Monday, 29 June 2009

Update on recent data related activities

The Australian National Data Service (ANDS) has recently launched two new services: register my data and identify my data. These services allow researchers to upload descriptions of their datasets for these to be published and to have persistent identifiers for their datasets to enable continuity of access.
ANDS also advertises on their website that they will be working with a number of research projects to assist them with their data management.

The Open Data Commons, a project from the Open Knowledge Foundation(OKF), has just released v1.0 of their Open Database licence, an open share alike licence for data and databases. It allows users to freely share, edit and use a database while maintaining freedom from other. The licence only governs the rights of the database and not the contents which in some case can be covered by other rights.

The OKF has also started a project for distributed storage called Open Data Grid for an open distributed grid for open data.

Friday, 5 June 2009

Data imperative event

The data imperative event organized the RLUK/SCONUL Task Force on e-Research was held on Wednesday 3 June in Oxford with support from the Oxford e-Research Centre, RLUK, SCONUL and RIN.

This was an excellent opportunity to confirm the extraordinary interest of librarians in this area as well as the difficulty to clarify their role and where the necessary funding comes from to allow addressing the challenge. Chris Keene shares his notes of the event from his blog and RLUK will be shortly making the presentations available.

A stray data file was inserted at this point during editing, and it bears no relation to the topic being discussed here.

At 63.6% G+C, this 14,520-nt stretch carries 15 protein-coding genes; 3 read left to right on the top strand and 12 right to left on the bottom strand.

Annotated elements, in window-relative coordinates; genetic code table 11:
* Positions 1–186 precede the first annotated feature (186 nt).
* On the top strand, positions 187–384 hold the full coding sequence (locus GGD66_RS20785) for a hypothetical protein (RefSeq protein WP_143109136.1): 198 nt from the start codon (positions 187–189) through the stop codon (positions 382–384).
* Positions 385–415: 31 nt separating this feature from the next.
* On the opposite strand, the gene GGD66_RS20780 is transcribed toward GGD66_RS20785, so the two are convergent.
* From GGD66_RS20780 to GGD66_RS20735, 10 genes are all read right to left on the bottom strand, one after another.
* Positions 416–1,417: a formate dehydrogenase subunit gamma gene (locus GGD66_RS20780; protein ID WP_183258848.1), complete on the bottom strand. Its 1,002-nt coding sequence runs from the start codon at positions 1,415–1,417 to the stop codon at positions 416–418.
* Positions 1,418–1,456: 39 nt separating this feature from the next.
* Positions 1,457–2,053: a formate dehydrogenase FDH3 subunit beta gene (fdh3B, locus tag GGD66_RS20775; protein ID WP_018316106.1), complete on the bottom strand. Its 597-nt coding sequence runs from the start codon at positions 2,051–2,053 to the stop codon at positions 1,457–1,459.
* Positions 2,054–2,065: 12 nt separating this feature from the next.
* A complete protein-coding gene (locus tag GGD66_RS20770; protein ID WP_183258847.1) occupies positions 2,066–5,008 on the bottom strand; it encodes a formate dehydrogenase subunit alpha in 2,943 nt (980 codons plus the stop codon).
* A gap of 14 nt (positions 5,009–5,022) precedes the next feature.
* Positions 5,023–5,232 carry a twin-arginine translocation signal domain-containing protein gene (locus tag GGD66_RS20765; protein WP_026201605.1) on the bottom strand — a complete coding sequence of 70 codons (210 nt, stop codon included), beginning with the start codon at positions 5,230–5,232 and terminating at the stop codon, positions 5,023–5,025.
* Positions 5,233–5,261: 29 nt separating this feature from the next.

In the mean time you can access Prof. Paul Jeffrey's introduction to the workshop and my talk describing Oxford's recent work in this area.

Tuesday, 2 June 2009

Welcome to the EIDCSR blog

Welcome to this new blog where the JISC funded Embedding Institutional Data Curation Services for Research (EIDCSR) will be reporting on project outputs and other initiatives of interest.

The EIDCSR project is an institutional collaboration in Oxford aiming to address the preservation requirements of two collaborating research groups in Oxford. Their data management and curation requirements will be scoped and selected elements of the digital curation lifecycle will be embedded, including policy, workflow, and sustainability solutions within the research process at an early stage. By joining up existing institutional and departmental services, as shown in the figure below, the project expects to use an approach that can scale up to address the data preservation challenges of research groups in Oxford.